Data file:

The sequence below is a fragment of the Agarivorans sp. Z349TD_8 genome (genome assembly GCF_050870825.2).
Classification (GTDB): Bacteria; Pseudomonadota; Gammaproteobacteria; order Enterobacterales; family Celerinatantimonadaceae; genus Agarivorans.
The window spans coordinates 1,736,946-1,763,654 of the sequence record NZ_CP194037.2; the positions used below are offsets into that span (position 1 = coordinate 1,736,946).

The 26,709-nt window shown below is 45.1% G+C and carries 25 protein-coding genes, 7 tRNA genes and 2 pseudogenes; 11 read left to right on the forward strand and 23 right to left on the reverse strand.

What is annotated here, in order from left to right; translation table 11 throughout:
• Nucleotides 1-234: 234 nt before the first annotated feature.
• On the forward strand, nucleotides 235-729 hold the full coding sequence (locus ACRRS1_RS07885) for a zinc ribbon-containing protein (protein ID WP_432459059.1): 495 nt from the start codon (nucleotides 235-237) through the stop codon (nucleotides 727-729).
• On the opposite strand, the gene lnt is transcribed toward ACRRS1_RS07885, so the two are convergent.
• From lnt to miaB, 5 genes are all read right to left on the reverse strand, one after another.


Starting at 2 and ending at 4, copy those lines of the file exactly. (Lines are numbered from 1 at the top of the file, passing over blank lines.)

Classification (GTDB): Bacteria; Pseudomonadota; Gammaproteobacteria; order Enterobacterales; family Celerinatantimonadaceae; genus Agarivorans.
The window spans coordinates 1,736,946-1,763,654 of the sequence record NZ_CP194037.2; the positions used below are offsets into that span (position 1 = coordinate 1,736,946).

The 26,709-nt window shown below is 45.1% G+C and carries 25 protein-coding genes, 7 tRNA genes and 2 pseudogenes; 11 read left to right on the forward strand and 23 right to left on the reverse strand.